Christ’s Call to Reformation

This is the seventh post in a series with my notes from the Together for the Gospel Conference (#T4G2016) that was held from April 12-14 in Louisville, KY. To see my other notes from the sermons at T4G, click here

Speaker: John MacArthur                                     Key text: Revelation 2-3

Listen to the full sermon: Audio (coming soon) || Video

Have you ever heard of a church that repented for sins against its Head? Churches are rarely broken over their collective sins and cry out in repentance. Revelation isn’t written to the hating world, but to the churches (Revelation 1:4). When Revelation was written, paganism was in power, persecution was intensifying, and the church was struggling. Jesus and Paul both warned the church that this persecution and hardship would come (John 15:18-25; 1 Timothy 1:3-7; 2 Timothy 3:1-9). Revelation 2 and 3 are God’s spiritual diagnosis of the church. Two churches (Smyrna and Philadelphia) are true churches in good standing before God, but five are in decline and need to repent. In those five churches, there was compromise, hypocrisy, sin, and greed. It’s shocking that the church could decline so quickly after Jesus’ ascension.   Read more of this post

The Bondage of the Will, the Sovereignty of Grace, and the Glory of God

This is the sixth post in a series with my notes from the Together for the Gospel Conference (#T4G2016) that was held from April 12-14 in Louisville, KY. To see my other notes from the sermons at T4G, click here

Speaker: John Piper                                  Key text: Various

Listen to the full sermon: Audio (coming soon) || Video 

Are humans so sinful that God’s sovereign grace needs to create and decisively full and produce all inclinations to believe in and obey God? At the heart of Martin Luther’s theology was the idea that humans are dependent on God to rescue them from the bondage of the will. If free will truly exists, then it makes it incredibly difficult to understand how much credit for salvation goes to God and how much should go to us. Election gives God all the credit for faith. “The failure to see the depth of sin and the bondage of the will, left unchecked, becomes an assault on God’s sovereign grace.” -Martin Luther. Any exaltation of the “goodness” of self or the will negates the need for God’s decisive transforming grace. Luther doesn’t mean that the human will is inactive in salvation and obedience, but where the will is involved, God is actively creating the desire. “The gospel takes all the credit and glory from man and ascribes it to God, the One who created everything from nothing.” -Martin Luther.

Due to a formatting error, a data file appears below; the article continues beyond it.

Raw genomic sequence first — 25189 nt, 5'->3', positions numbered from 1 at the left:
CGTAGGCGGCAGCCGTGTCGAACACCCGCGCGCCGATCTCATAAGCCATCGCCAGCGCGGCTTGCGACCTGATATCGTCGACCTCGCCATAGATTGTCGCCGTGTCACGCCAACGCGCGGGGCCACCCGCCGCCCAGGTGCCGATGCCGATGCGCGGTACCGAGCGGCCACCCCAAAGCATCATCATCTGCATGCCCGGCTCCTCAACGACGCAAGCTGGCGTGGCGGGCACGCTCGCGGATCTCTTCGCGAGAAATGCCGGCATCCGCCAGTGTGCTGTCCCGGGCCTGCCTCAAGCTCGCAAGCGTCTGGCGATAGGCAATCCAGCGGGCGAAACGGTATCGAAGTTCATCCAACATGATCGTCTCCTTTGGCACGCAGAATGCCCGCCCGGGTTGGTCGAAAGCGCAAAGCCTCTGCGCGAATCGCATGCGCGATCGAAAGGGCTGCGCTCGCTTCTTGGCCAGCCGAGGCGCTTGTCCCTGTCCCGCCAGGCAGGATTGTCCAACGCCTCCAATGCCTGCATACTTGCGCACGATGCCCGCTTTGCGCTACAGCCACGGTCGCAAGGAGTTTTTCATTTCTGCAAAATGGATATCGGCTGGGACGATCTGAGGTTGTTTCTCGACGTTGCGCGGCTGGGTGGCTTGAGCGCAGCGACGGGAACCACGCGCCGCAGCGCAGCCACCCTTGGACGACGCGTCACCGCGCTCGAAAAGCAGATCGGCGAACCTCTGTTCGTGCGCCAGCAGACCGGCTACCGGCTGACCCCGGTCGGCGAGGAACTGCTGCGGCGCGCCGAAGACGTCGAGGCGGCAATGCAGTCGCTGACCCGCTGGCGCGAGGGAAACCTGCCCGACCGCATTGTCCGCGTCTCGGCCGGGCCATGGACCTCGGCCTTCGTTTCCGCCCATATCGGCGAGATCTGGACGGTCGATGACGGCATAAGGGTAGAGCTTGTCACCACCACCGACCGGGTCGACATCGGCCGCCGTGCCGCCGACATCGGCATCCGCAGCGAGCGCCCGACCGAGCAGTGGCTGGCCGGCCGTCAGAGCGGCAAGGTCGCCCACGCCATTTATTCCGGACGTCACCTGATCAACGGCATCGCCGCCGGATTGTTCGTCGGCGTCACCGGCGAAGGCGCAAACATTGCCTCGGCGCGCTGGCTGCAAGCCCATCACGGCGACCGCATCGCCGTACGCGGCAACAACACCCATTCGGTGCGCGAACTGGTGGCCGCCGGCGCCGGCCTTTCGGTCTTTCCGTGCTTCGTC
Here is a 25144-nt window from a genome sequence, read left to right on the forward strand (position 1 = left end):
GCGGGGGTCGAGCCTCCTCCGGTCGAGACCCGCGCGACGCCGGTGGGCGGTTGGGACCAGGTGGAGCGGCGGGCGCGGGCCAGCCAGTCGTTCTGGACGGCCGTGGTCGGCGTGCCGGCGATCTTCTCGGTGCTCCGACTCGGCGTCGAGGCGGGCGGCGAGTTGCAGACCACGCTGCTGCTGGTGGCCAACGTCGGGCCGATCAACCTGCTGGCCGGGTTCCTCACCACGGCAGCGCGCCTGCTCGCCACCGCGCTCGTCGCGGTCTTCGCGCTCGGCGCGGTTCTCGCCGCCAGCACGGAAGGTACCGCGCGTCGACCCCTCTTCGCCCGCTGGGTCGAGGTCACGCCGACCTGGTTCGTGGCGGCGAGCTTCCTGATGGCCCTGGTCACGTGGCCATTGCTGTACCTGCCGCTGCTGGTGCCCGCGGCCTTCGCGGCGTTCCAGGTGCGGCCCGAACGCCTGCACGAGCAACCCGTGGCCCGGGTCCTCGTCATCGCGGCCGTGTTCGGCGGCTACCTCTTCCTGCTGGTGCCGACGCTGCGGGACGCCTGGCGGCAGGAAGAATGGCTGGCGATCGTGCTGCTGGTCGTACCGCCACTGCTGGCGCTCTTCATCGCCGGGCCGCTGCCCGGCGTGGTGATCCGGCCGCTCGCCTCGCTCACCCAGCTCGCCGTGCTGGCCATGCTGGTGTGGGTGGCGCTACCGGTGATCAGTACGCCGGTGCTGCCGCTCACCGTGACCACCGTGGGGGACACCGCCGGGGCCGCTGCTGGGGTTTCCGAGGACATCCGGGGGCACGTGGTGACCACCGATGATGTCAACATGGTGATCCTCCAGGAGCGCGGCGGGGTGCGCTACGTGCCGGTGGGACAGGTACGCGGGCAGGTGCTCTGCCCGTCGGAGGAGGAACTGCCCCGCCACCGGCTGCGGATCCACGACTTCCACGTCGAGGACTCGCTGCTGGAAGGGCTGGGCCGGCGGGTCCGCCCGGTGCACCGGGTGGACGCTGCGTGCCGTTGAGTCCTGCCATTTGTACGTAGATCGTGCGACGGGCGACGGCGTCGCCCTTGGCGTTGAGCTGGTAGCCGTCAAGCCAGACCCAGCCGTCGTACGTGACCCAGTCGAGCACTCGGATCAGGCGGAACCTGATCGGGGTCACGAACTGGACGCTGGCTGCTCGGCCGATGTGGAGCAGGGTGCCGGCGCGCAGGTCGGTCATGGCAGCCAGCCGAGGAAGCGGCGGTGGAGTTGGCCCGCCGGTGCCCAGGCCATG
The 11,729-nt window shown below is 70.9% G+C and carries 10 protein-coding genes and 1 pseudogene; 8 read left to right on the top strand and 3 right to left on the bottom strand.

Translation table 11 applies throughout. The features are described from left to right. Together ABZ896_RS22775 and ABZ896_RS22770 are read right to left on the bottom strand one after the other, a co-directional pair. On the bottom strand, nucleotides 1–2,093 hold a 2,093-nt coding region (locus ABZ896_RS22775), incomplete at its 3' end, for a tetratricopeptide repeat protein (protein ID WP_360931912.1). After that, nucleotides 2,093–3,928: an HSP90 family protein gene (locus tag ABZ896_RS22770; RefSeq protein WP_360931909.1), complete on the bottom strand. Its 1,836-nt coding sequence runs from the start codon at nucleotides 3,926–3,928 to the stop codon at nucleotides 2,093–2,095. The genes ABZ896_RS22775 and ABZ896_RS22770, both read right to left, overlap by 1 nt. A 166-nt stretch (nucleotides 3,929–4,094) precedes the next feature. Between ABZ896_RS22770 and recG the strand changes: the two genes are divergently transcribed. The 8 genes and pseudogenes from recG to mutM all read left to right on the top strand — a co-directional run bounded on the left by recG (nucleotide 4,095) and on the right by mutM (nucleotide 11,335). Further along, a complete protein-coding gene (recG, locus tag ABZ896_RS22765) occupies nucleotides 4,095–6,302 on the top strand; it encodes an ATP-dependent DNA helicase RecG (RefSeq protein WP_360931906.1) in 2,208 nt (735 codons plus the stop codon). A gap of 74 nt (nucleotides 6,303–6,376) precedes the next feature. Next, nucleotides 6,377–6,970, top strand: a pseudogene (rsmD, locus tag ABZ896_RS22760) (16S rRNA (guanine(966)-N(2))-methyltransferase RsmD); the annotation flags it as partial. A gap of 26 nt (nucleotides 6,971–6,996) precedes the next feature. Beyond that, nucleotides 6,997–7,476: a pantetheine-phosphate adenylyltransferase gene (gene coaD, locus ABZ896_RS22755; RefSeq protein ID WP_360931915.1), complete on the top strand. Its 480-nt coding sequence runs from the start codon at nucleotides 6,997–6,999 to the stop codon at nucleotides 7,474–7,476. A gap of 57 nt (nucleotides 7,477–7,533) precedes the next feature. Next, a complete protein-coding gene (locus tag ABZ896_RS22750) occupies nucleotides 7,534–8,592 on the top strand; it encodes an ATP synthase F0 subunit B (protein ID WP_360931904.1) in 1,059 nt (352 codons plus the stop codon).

Five Ways the Bible Describes the Bondage of the Will:  Read more of this post

Can We Be Glorified Without Being Sanctified? Good Works, Good News, and Christian Assurance

This is the fifth post in a series with my notes from the Together for the Gospel Conference (#T4G2016) that was held from April 12-14 in Louisville, KY. To see my other notes from the sermons at T4G, click here

Speaker: Kevin DeYoung                                   Key text: 1 John

Listen to the full sermon: Audio (coming soon) || Video